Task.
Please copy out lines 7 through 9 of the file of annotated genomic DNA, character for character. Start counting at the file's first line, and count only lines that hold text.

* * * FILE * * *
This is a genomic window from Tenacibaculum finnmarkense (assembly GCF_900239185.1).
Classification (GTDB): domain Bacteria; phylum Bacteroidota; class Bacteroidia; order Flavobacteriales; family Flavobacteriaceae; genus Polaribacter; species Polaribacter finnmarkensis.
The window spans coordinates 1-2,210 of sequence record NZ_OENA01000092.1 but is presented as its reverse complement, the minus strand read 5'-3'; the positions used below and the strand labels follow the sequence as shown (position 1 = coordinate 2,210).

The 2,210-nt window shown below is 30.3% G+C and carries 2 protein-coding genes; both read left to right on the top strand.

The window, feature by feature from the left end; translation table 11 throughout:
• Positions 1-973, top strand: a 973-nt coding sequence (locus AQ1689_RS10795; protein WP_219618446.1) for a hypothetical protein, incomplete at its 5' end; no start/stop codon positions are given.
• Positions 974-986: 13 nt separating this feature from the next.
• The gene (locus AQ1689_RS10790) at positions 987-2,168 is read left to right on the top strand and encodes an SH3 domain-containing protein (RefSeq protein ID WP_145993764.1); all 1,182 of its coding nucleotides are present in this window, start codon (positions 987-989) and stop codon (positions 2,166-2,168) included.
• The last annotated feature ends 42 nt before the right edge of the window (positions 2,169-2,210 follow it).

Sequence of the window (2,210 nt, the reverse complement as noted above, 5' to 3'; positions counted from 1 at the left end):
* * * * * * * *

• Positions 974-986: 13 nt separating this feature from the next.
• The gene (locus AQ1689_RS10790) at positions 987-2,168 is read left to right on the top strand and encodes an SH3 domain-containing protein (RefSeq protein ID WP_145993764.1); all 1,182 of its coding nucleotides are present in this window, start codon (positions 987-989) and stop codon (positions 2,166-2,168) included.
• The last annotated feature ends 42 nt before the right edge of the window (positions 2,169-2,210 follow it).